Background: There has been a lack of agreement regarding whether women have poorer outcomes than men following cardiac surgery.
Objectives: To examine the effect of gender on early recovery from cardiac surgery.
Method: Using a prospective descriptive design, 60 men and 60 women who had coronary artery bypass and/or valve surgery completed the study by participating in interviews in the immediate preoperative period and monthly through the third postoperative month. Measures of life quality, life satisfaction, expected/perceived recovery, functional status, global health status, and social support were examined.
Results: Preoperatively, women were more functionally limited (p = 0.019), and reported lower life satisfaction (p = 0.001) and social support (p = 0.006), than men. At 3 months postoperatively, there were few significant differences in outcome measures though women continued to report lesser social support (p = 0.002); women realized significantly greater improvement than men in functional status (p = 0.008); and neither age nor gender consistently predicted recovery.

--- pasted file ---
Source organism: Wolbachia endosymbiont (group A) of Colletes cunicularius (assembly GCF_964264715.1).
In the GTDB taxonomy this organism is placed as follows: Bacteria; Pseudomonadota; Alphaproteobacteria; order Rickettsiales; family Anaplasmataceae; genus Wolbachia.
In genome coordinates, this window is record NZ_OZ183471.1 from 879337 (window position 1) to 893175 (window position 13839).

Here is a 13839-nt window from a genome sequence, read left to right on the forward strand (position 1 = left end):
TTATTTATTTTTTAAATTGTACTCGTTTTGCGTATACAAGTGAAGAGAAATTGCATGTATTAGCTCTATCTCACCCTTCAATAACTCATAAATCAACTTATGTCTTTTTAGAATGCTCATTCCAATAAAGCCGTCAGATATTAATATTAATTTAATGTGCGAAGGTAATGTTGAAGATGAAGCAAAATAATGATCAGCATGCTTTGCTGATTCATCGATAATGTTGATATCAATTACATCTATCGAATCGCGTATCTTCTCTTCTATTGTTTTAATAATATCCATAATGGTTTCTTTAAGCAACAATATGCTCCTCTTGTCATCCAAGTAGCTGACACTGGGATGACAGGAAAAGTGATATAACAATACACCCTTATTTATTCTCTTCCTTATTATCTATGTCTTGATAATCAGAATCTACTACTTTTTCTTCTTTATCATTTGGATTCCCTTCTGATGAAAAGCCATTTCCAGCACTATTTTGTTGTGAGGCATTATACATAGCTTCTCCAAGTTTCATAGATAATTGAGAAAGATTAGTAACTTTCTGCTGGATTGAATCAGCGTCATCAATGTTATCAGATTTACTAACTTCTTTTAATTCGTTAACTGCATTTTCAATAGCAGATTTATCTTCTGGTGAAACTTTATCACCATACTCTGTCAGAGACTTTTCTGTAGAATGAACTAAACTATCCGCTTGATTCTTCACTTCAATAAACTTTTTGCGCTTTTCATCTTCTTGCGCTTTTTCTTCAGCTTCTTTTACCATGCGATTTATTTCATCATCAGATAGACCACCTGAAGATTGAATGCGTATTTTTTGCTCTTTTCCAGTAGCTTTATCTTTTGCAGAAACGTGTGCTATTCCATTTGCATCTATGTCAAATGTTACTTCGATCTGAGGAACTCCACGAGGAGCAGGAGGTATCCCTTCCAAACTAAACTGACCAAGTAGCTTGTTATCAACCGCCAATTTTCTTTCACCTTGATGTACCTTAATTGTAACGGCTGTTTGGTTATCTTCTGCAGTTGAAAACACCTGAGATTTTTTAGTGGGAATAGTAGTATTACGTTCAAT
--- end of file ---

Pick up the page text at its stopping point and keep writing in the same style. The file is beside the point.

Conclusions: Recent studies focusing on gender differences in cardiac surgery recovery indicate fewer differences between men and women than once thought. However, the differences identified in this study (women's significantly greater improvement in functional status, lesser social support, and differences in the nature of work to which women return following their surgery) warrant concern and attention in clinical practice.